MaxPlanckResearch contains a wide variety of articles about research going on at the institutes of the Max Planck Society.
All articles are written in an informative and easy-to-read manner and are ideal for members of the general public including school students who would like to keep informed about the latest developments in scientific research. The magazine is published quarterly.
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Normally, Peter Benner and his colleagues at the Max Planck Institute for Dynamics of Complex Technical Systems in Magdeburg work on complicated numerical methods to optimize the automatic control of technical systems and equipment. Recently, however, their research was applied to resolve a political conflict centering around drug cultivation, herbicide spraying and border violations in South America.
Wood waste and straw contain valuable substances for the chemical industry, and these substances are what chemists from the Max-Planck-Institut für Kohlenforschung in Mülheim an der Ruhr and the Max Planck Institute for Dynamics of Complex Technical Systems in Magdeburg want to get their hands on. The researchers are looking for ways to convert biomass into useful chemical compounds and use them as energy sources or raw materials.
Now even paraplegics can ride a bike – thanks to functional electrical stimulation, a method that takes the place of the nerve signals of the brain. At the Max Planck Institute for Dynamics of Complex Technical Systems in Magdeburg, Thomas Schauer is working on a sophisticated control system for this technology, which also helps get stroke patients quickly back on their feet.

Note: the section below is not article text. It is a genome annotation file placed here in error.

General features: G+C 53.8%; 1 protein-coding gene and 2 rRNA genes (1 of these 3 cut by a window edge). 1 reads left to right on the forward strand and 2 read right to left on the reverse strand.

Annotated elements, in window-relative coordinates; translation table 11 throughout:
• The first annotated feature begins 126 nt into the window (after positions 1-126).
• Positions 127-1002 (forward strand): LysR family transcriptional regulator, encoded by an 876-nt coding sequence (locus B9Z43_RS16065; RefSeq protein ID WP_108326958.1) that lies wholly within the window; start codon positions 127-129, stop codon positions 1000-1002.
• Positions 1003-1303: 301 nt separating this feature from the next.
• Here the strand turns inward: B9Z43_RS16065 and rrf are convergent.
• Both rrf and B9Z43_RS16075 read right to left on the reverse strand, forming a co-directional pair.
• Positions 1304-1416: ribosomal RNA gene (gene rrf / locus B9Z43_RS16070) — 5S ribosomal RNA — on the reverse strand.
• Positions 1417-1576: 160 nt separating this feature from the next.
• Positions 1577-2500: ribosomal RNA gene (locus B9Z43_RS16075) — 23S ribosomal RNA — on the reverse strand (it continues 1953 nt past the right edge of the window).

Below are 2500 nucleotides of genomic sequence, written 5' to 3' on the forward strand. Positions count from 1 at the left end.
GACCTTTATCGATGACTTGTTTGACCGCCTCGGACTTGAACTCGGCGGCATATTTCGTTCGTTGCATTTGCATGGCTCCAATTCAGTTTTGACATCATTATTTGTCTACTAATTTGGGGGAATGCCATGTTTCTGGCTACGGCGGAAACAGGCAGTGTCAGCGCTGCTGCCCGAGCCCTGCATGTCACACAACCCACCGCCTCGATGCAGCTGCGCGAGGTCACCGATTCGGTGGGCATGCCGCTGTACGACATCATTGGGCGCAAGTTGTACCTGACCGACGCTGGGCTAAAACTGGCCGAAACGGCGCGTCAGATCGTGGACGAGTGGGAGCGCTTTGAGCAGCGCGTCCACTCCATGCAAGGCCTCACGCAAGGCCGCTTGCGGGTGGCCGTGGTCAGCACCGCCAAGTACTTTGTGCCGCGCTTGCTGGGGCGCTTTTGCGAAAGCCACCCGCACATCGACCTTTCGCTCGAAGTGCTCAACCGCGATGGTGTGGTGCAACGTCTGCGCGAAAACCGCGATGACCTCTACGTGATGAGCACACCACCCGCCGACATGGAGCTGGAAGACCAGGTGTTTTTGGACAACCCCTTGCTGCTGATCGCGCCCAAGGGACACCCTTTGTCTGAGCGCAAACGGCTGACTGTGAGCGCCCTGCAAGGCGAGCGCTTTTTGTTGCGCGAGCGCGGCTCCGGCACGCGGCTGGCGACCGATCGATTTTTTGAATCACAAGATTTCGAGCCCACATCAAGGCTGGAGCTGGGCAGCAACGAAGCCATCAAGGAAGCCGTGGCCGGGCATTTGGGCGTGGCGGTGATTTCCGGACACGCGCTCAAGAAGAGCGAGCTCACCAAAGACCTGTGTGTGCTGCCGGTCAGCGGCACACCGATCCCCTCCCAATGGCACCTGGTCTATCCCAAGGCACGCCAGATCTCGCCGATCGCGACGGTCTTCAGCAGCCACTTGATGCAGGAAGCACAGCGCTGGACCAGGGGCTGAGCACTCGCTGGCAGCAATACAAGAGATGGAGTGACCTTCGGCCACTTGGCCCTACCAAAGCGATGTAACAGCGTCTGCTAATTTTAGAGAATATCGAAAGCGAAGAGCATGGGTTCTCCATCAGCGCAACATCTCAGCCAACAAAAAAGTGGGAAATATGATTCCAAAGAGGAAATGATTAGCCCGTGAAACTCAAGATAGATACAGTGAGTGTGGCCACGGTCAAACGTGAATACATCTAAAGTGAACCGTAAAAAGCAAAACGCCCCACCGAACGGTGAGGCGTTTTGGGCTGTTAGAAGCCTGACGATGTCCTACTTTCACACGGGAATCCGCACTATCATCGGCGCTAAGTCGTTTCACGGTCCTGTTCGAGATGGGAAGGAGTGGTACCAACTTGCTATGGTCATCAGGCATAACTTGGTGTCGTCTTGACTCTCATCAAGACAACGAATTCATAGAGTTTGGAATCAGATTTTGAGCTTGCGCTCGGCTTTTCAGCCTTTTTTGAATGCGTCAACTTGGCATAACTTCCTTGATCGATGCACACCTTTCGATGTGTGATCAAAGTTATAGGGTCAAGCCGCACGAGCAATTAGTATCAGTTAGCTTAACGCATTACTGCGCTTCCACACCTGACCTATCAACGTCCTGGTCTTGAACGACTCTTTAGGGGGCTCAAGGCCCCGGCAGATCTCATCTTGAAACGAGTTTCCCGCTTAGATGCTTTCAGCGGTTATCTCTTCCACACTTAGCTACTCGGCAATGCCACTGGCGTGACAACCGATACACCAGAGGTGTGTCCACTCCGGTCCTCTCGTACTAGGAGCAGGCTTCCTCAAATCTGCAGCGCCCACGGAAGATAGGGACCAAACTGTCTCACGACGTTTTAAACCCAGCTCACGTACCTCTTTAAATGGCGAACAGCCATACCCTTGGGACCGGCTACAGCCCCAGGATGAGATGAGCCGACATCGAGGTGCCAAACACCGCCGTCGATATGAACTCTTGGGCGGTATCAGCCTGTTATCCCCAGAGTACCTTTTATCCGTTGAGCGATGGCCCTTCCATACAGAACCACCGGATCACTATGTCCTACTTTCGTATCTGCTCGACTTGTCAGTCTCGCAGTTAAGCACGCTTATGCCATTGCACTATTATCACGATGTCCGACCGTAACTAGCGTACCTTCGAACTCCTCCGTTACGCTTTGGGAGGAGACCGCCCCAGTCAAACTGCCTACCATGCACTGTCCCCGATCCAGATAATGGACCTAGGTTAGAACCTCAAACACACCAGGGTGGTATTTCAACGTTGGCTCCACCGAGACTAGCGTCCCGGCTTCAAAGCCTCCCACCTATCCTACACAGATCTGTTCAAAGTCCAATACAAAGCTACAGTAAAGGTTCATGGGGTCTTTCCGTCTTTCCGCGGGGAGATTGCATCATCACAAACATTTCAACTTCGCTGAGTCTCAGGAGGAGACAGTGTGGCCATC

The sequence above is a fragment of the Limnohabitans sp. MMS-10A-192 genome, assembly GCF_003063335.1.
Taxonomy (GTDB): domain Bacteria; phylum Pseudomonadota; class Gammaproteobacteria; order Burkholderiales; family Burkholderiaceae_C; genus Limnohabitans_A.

Clean, efficient and reliable – that’s how the power of the future should be. An example of this is the electric current generated by fuel cells fed with biomass. Researchers from the Max Planck Institute for Dynamics of Complex Technical Systems, the Fraunhofer Institute for Factory Operation and Automation IFF, and the Fraunhofer Institute for Ceramic Technologies and Systems IKTS are smoothing the way from the farm to the electrical outlet.
Sailing the Rhine in the dead of night challenges even an experienced helmsman. Ernst Dieter Gilles and his team at the Max Planck Institute for Dynamics of Complex Technical Systemsin Magdeburg have developed a navigation system to give boatmen a better view in situations like this.
The title “Frau Dr.-Ing.,” which is used to address female engineers in German,is not as rare today as it was two decades ago. Today, it is even possible to find women engineers whose careers take a more unusual path than those of their male colleagues – like the career of Ulrike Krewer, for example. The 32-year-old process engineer researches fuel cells at the Max Planck Institute for Dynamics of Complex Technical Systems in Magdeburg.